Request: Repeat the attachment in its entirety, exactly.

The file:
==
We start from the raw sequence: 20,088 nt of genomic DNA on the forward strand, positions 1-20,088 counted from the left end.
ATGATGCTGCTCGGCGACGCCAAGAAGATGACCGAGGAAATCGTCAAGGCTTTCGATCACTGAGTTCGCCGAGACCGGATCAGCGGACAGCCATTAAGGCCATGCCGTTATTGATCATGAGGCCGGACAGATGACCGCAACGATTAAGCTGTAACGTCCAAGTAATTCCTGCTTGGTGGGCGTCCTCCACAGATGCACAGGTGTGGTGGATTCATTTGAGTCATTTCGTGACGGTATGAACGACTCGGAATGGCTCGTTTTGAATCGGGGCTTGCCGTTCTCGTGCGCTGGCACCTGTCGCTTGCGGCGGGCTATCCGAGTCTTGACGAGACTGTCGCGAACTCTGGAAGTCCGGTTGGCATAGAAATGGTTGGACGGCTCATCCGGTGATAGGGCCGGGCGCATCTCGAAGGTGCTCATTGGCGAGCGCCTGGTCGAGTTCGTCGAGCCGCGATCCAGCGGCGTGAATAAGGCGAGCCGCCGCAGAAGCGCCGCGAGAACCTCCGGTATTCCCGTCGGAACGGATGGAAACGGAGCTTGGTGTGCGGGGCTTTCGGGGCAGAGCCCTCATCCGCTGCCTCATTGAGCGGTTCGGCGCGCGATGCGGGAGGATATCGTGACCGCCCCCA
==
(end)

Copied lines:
We start from the raw sequence: 20,088 nt of genomic DNA on the forward strand, positions 1-20,088 counted from the left end.
ATGATGCTGCTCGGCGACGCCAAGAAGATGACCGAGGAAATCGTCAAGGCTTTCGATCACTGAGTTCGCCGAGACCGGATCAGCGGACAGCCATTAAGGCCATGCCGTTATTGATCATGAGGCCGGACAGATGACCGCAACGATTAAGCTGTAACGTCCAAGTAATTCCTGCTTGGTGGGCGTCCTCCACAGATGCACAGGTGTGGTGGATTCATTTGAGTCATTTCGTGACGGTATGAACGACTCGGAATGGCTCGTTTTGAATCGGGGCTTGCCGTTCTCGTGCGCTGGCACCTGTCGCTTGCGGCGGGCTATCCGAGTCTTGACGAGACTGTCGCGAACTCTGGAAGTCCGGTTGGCATAGAAATGGTTGGACGGCTCATCCGGTGATAGGGCCGGGCGCATCTCGAAGGTGCTCATTGGCGAGCGCCTGGTCGAGTTCGTCGAGCCGCGATCCAGCGGCGTGAATAAGGCGAGCCGCCGCAGAAGCGCCGCGAGAACCTCCGGTATTCCCGTCGGAACGGATGGAAACGGAGCTTGGTGTGCGGGGCTTTCGGGGCAGAGCCCTCATCCGCTGCCTCATTGAGCGGTTCGGCGCGCGATGCGGGAGGATATCGTGACCGCCCCCA